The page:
Exciting New Research Shows Value of Cognitive Training

Most drivers know the awful, jolting feeling that comes when the car in front brakes suddenly, and when a couple of milliseconds in reaction time can mean the difference between a scare and a disaster.

But did you know that there’s a proven way to train your brain and “earn" the extra milliseconds that you might need to avoid a bad crash? Not only that, but new federally-sponsored research has found significant long-term benefits of the cognitive exercises that help you do so! 

Since 2009, the AAA Foundation has partnered with Posit Science, a leading developer of brain training software, to promote the DriveSharp program, which works by changing your brain’s ability to process what it sees. DriveSharp is not a driving simulation or education program; instead, you engage with interactive and challenging computer-based exercises that “re-train” the brain to process visual information faster and improve at tasks that require divided attention.
Taken together, we already knew that these benefits have been clinically shown to reduce stopping distance by up to 22 feet at 55 mph, improve your useful field of view by up to 200 percent, and, most remarkably, cut your risk of a crash by up to 50 percent. Earlier this month, however, new research was released which also points to significant long-term benefits of cognitive training with the core exercise of DriveSharp.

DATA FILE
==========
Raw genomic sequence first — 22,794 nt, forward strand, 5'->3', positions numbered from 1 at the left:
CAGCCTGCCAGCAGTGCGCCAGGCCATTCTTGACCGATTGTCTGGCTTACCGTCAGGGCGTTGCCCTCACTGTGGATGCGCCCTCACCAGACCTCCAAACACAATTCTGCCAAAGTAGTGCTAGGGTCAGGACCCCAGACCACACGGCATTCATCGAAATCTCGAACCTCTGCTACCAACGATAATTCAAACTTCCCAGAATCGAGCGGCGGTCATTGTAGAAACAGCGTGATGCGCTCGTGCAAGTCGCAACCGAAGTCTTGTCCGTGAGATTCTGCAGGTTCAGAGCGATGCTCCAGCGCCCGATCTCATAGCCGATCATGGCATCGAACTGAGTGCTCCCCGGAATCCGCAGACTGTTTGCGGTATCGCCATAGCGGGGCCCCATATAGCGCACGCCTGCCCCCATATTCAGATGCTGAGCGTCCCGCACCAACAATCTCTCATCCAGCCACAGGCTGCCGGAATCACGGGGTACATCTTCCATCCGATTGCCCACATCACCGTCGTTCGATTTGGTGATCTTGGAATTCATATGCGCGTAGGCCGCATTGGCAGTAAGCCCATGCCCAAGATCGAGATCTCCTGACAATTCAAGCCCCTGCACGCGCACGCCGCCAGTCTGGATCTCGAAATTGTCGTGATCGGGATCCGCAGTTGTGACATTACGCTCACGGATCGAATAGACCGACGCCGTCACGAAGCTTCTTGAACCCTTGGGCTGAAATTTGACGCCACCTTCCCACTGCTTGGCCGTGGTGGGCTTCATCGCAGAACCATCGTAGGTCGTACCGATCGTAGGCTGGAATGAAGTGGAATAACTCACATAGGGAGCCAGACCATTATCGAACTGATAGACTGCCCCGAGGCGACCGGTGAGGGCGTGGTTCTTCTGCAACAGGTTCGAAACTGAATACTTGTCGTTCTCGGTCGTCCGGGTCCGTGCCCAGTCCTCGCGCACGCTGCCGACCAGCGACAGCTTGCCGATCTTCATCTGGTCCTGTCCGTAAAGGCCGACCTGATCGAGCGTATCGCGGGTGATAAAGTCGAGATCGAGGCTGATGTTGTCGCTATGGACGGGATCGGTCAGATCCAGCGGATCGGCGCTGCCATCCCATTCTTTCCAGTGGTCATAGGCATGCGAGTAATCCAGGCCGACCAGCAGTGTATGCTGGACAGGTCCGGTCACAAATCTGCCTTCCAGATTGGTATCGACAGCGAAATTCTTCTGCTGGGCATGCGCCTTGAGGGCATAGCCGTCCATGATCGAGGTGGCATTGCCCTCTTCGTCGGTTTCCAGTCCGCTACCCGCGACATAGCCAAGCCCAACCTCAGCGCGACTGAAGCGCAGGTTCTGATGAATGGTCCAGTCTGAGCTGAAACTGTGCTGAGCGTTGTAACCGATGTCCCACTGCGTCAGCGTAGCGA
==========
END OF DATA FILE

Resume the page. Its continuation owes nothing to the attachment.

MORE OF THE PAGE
The Advanced Cognitive Training for Independent and Vital Elderly (ACTIVE) study, funded by the National Institutes of Health, is the largest study of cognitive training ever conducted, and the first to measure long-term effects. Involving nearly 3,000 participants with an average age of 74 at the outset, the study found that improvements in processing speed persisted 10 years after just 10 hours of training with one of the two exercises in DriveSharp.

With 10,000 Americans turning 65 every day from now until 2030, senior safety and mobility is a critical issue for communities throughout the country. And at the AAA Foundation, one of our core beliefs is that safe mobility is a right for all. We are therefore very excited to see further evidence that DriveSharp can help older Americans more safely exercise the privilege of driving, and maintain independence.

Of course, even a cognitively-trained driver cannot be a safe one if he or she is not paying attention to the road. So remember: obey the speed limit, and keep your eyes on the road, hands on the wheel, and mind on the driving task at all times. This, coupled with training, will help keep you and those around you as safe as possible out on the roads.

To learn more, visit www.drivesharpnow.com.